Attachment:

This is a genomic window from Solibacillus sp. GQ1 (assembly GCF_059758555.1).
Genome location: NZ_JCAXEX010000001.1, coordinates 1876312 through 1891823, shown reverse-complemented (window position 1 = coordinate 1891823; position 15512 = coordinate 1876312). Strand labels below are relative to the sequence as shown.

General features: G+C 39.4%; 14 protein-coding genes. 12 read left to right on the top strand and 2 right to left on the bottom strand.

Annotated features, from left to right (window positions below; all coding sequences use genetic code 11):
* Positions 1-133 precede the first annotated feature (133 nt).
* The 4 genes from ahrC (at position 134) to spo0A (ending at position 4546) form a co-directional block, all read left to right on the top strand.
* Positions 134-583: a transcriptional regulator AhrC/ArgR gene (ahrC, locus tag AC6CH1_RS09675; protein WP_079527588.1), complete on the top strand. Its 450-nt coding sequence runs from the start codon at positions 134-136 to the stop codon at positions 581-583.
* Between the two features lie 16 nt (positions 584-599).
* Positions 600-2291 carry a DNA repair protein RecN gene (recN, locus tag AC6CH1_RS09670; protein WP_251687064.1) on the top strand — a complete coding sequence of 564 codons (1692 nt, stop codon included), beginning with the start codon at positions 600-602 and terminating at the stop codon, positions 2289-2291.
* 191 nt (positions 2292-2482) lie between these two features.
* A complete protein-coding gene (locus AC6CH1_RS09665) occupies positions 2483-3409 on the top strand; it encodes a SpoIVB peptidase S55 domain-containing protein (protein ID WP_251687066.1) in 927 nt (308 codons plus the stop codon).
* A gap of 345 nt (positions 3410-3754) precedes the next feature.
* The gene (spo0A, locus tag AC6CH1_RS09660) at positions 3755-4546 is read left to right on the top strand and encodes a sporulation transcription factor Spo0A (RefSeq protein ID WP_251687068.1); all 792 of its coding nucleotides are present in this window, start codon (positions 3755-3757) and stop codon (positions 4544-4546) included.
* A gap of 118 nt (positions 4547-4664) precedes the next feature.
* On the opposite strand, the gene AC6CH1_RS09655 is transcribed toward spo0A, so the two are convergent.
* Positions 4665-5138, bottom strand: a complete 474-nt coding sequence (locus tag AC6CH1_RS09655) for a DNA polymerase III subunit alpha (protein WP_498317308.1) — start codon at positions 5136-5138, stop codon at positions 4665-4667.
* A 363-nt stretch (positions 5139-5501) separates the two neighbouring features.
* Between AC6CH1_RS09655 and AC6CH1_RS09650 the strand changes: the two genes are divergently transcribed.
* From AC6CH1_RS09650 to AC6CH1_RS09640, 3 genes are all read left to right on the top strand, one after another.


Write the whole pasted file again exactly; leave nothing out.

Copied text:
This is a genomic window from Solibacillus sp. GQ1 (assembly GCF_059758555.1).
Genome location: NZ_JCAXEX010000001.1, coordinates 1876312 through 1891823, shown reverse-complemented (window position 1 = coordinate 1891823; position 15512 = coordinate 1876312). Strand labels below are relative to the sequence as shown.

General features: G+C 39.4%; 14 protein-coding genes. 12 read left to right on the top strand and 2 right to left on the bottom strand.

Annotated features, from left to right (window positions below; all coding sequences use genetic code 11):
* Positions 1-133 precede the first annotated feature (133 nt).
* The 4 genes from ahrC (at position 134) to spo0A (ending at position 4546) form a co-directional block, all read left to right on the top strand.
* Positions 134-583: a transcriptional regulator AhrC/ArgR gene (ahrC, locus tag AC6CH1_RS09675; protein WP_079527588.1), complete on the top strand. Its 450-nt coding sequence runs from the start codon at positions 134-136 to the stop codon at positions 581-583.
* Between the two features lie 16 nt (positions 584-599).
* Positions 600-2291 carry a DNA repair protein RecN gene (recN, locus tag AC6CH1_RS09670; protein WP_251687064.1) on the top strand — a complete coding sequence of 564 codons (1692 nt, stop codon included), beginning with the start codon at positions 600-602 and terminating at the stop codon, positions 2289-2291.
* 191 nt (positions 2292-2482) lie between these two features.
* A complete protein-coding gene (locus AC6CH1_RS09665) occupies positions 2483-3409 on the top strand; it encodes a SpoIVB peptidase S55 domain-containing protein (protein ID WP_251687066.1) in 927 nt (308 codons plus the stop codon).
* A gap of 345 nt (positions 3410-3754) precedes the next feature.
* The gene (spo0A, locus tag AC6CH1_RS09660) at positions 3755-4546 is read left to right on the top strand and encodes a sporulation transcription factor Spo0A (RefSeq protein ID WP_251687068.1); all 792 of its coding nucleotides are present in this window, start codon (positions 3755-3757) and stop codon (positions 4544-4546) included.
* A gap of 118 nt (positions 4547-4664) precedes the next feature.
* On the opposite strand, the gene AC6CH1_RS09655 is transcribed toward spo0A, so the two are convergent.
* Positions 4665-5138, bottom strand: a complete 474-nt coding sequence (locus tag AC6CH1_RS09655) for a DNA polymerase III subunit alpha (protein WP_498317308.1) — start codon at positions 5136-5138, stop codon at positions 4665-4667.
* A 363-nt stretch (positions 5139-5501) separates the two neighbouring features.
* Between AC6CH1_RS09655 and AC6CH1_RS09650 the strand changes: the two genes are divergently transcribed.
* From AC6CH1_RS09650 to AC6CH1_RS09640, 3 genes are all read left to right on the top strand, one after another.